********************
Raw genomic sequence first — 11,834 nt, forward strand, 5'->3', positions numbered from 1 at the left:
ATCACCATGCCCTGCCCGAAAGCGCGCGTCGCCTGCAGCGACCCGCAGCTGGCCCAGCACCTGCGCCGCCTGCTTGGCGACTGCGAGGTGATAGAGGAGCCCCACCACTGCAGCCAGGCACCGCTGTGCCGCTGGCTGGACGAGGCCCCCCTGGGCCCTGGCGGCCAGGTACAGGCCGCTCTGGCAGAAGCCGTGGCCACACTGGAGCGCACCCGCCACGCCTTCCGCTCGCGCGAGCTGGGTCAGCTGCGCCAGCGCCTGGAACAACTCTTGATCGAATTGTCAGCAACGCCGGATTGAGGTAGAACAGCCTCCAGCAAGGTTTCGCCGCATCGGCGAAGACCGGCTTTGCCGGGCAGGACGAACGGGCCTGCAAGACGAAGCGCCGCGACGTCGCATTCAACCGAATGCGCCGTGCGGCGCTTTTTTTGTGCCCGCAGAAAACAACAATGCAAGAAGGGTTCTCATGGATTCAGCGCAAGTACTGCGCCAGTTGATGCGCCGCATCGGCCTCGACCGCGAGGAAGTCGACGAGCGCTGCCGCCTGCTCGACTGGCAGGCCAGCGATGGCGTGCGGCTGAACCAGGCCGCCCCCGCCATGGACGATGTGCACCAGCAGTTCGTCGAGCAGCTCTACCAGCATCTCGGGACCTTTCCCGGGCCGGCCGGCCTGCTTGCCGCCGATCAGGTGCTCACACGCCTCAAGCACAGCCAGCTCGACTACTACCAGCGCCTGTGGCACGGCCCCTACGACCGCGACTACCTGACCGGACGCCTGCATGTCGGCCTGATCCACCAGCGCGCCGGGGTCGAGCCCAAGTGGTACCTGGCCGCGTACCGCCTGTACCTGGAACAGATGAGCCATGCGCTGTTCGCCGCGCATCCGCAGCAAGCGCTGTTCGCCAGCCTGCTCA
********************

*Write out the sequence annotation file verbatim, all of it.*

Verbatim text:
Raw genomic sequence first — 11,834 nt, forward strand, 5'->3', positions numbered from 1 at the left:
ATCACCATGCCCTGCCCGAAAGCGCGCGTCGCCTGCAGCGACCCGCAGCTGGCCCAGCACCTGCGCCGCCTGCTTGGCGACTGCGAGGTGATAGAGGAGCCCCACCACTGCAGCCAGGCACCGCTGTGCCGCTGGCTGGACGAGGCCCCCCTGGGCCCTGGCGGCCAGGTACAGGCCGCTCTGGCAGAAGCCGTGGCCACACTGGAGCGCACCCGCCACGCCTTCCGCTCGCGCGAGCTGGGTCAGCTGCGCCAGCGCCTGGAACAACTCTTGATCGAATTGTCAGCAACGCCGGATTGAGGTAGAACAGCCTCCAGCAAGGTTTCGCCGCATCGGCGAAGACCGGCTTTGCCGGGCAGGACGAACGGGCCTGCAAGACGAAGCGCCGCGACGTCGCATTCAACCGAATGCGCCGTGCGGCGCTTTTTTTGTGCCCGCAGAAAACAACAATGCAAGAAGGGTTCTCATGGATTCAGCGCAAGTACTGCGCCAGTTGATGCGCCGCATCGGCCTCGACCGCGAGGAAGTCGACGAGCGCTGCCGCCTGCTCGACTGGCAGGCCAGCGATGGCGTGCGGCTGAACCAGGCCGCCCCCGCCATGGACGATGTGCACCAGCAGTTCGTCGAGCAGCTCTACCAGCATCTCGGGACCTTTCCCGGGCCGGCCGGCCTGCTTGCCGCCGATCAGGTGCTCACACGCCTCAAGCACAGCCAGCTCGACTACTACCAGCGCCTGTGGCACGGCCCCTACGACCGCGACTACCTGACCGGACGCCTGCATGTCGGCCTGATCCACCAGCGCGCCGGGGTCGAGCCCAAGTGGTACCTGGCCGCGTACCGCCTGTACCTGGAACAGATGAGCCATGCGCTGTTCGCCGCGCATCCGCAGCAAGCGCTGTTCGCCAGCCTGCTCA